This Nawruz marks the 100th anniversary of the sacred remains of the Báb being interred in its permanent resting place, on Mount Carmel, Palestine, in 1909.
On July 9, 1850 the Báb was brought before a firing squad in the barracks square of Tabríz, along with a young follower. He was only 30 years old and some 20,000 of His followers perished in a series of massacres throughout Persia. His remains were preserved and concealed for almost 60 years, eventually transferred to Palestine, and in 1909 interred in a mausoleum on the slopes of Mount Carmel. The colonnade and golden dome over the mausoleum were completed in 1953. Their design, by a Canadian architect, William Sutherland Maxwell, harmonizes eastern and western proportions and style. The Shrine is a place for quiet prayer and meditation where no ceremonies or religious services are held.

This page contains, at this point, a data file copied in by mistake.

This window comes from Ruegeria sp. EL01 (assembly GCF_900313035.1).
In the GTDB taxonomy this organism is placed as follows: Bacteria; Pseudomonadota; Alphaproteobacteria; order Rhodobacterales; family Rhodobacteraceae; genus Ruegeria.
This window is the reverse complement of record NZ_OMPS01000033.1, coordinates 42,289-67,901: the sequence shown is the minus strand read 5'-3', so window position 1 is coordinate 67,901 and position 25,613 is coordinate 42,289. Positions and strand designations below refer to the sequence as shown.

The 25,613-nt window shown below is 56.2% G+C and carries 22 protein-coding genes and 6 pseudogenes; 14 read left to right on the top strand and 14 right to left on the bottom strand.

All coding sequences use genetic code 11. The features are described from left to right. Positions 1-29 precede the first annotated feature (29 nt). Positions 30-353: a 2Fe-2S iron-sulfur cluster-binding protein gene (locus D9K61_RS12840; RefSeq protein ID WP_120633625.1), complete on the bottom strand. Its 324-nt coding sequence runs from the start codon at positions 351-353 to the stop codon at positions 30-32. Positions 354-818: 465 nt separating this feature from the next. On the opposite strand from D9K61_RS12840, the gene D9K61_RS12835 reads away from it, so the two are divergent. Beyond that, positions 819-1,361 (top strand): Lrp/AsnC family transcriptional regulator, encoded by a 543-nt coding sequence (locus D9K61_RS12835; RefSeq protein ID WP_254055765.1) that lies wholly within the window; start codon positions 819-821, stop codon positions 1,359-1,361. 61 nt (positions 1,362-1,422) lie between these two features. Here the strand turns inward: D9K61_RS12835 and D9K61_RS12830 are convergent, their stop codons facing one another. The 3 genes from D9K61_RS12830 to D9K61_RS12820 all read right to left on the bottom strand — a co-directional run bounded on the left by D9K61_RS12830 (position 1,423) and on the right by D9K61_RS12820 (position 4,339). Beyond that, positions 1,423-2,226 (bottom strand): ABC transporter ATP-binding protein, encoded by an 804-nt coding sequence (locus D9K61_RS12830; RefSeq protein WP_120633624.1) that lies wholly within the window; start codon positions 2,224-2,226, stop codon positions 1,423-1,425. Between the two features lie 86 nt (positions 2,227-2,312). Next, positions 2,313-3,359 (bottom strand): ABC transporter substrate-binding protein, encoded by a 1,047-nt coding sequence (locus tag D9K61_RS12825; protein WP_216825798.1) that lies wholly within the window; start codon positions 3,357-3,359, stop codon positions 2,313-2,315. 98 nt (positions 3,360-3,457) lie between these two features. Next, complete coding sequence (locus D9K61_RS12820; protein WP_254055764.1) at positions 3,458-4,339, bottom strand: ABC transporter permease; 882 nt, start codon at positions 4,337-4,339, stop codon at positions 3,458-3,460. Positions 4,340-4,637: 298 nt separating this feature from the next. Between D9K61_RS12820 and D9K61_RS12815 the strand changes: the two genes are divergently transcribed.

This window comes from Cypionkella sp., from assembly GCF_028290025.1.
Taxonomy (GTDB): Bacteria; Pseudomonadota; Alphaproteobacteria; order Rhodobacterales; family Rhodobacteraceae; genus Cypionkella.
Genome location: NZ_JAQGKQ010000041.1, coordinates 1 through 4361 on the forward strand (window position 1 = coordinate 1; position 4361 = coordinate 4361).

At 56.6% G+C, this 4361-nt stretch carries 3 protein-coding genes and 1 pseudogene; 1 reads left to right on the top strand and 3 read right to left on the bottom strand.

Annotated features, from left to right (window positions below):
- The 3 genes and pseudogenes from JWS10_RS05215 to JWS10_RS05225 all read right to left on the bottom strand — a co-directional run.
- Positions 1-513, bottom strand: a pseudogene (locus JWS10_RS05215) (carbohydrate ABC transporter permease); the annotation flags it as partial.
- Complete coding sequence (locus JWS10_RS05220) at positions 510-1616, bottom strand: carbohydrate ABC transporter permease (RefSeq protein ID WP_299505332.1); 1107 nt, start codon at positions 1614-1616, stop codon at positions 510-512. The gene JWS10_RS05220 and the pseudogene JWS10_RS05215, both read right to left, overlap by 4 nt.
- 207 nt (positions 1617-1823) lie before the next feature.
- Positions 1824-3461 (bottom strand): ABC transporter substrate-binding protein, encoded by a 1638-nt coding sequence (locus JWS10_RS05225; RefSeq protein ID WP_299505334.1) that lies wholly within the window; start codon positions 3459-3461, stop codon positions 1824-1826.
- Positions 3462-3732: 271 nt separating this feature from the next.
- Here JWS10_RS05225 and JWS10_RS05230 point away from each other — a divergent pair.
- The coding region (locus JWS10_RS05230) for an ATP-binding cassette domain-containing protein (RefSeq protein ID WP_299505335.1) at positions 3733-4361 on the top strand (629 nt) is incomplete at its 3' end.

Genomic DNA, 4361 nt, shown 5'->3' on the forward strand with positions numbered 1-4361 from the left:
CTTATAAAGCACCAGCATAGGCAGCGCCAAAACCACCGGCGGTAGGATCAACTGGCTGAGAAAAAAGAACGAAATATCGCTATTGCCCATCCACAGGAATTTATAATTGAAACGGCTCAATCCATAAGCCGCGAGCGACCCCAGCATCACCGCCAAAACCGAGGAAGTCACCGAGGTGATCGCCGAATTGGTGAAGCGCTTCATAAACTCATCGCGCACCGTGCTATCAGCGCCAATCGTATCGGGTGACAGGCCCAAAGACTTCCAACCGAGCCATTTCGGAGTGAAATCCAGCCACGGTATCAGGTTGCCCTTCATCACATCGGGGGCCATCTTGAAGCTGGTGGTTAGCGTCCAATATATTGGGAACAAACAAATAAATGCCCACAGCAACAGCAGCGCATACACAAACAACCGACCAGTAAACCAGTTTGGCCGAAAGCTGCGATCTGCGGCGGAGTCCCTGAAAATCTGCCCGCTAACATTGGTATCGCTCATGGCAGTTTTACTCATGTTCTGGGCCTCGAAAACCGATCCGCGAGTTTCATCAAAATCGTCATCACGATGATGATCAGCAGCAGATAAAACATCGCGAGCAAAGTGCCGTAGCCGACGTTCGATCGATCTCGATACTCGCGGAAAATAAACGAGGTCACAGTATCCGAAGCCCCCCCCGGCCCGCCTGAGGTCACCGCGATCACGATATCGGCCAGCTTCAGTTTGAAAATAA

This hallowed spot is now the center piece of the Baha’i hanging gardens, fashioned in the form of 19 terraces that radiate outwards, and was recognized as a World Heritage site by UNESCO in 2008.
Prior to His execution, the Báb was deprived of light in the dungeons of Mah-ku and Chihriq, in Azarbaijan, but now the Shrine of the Báb, with its golden dome, sparkles during the day and is lit up at night time, for a brief moment, to the delight of all those that live in Haifa.
The moving story of the events from a 100 years ago can be found at this site: